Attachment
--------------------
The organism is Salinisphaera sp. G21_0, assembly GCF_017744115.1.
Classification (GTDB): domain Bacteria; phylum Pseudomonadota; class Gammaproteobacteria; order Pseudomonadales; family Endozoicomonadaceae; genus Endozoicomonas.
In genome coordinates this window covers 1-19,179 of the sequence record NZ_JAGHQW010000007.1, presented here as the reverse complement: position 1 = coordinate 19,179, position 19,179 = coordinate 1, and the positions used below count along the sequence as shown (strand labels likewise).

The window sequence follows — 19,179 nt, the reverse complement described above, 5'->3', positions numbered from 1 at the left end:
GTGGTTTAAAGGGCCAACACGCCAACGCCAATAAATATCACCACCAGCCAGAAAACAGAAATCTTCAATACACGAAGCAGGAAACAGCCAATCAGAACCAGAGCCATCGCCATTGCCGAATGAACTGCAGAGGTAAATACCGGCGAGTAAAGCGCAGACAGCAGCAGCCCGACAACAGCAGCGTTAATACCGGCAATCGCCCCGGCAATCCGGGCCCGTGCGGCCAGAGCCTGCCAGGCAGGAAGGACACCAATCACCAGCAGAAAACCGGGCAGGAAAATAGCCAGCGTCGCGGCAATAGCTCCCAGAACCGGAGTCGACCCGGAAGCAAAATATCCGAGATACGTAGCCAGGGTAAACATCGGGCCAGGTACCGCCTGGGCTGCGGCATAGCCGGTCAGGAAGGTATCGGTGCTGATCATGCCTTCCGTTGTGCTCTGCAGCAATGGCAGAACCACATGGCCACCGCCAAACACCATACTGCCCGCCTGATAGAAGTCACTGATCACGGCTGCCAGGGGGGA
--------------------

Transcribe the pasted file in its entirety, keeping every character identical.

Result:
The organism is Salinisphaera sp. G21_0, assembly GCF_017744115.1.
Classification (GTDB): domain Bacteria; phylum Pseudomonadota; class Gammaproteobacteria; order Pseudomonadales; family Endozoicomonadaceae; genus Endozoicomonas.
In genome coordinates this window covers 1-19,179 of the sequence record NZ_JAGHQW010000007.1, presented here as the reverse complement: position 1 = coordinate 19,179, position 19,179 = coordinate 1, and the positions used below count along the sequence as shown (strand labels likewise).

The window sequence follows — 19,179 nt, the reverse complement described above, 5'->3', positions numbered from 1 at the left end:
GTGGTTTAAAGGGCCAACACGCCAACGCCAATAAATATCACCACCAGCCAGAAAACAGAAATCTTCAATACACGAAGCAGGAAACAGCCAATCAGAACCAGAGCCATCGCCATTGCCGAATGAACTGCAGAGGTAAATACCGGCGAGTAAAGCGCAGACAGCAGCAGCCCGACAACAGCAGCGTTAATACCGGCAATCGCCCCGGCAATCCGGGCCCGTGCGGCCAGAGCCTGCCAGGCAGGAAGGACACCAATCACCAGCAGAAAACCGGGCAGGAAAATAGCCAGCGTCGCGGCAATAGCTCCCAGAACCGGAGTCGACCCGGAAGCAAAATATCCGAGATACGTAGCCAGGGTAAACATCGGGCCAGGTACCGCCTGGGCTGCGGCATAGCCGGTCAGGAAGGTATCGGTGCTGATCATGCCTTCCGTTGTGCTCTGCAGCAATGGCAGAACCACATGGCCACCGCCAAACACCATACTGCCCGCCTGATAGAAGTCACTGATCACGGCTGCCAGGGGGGA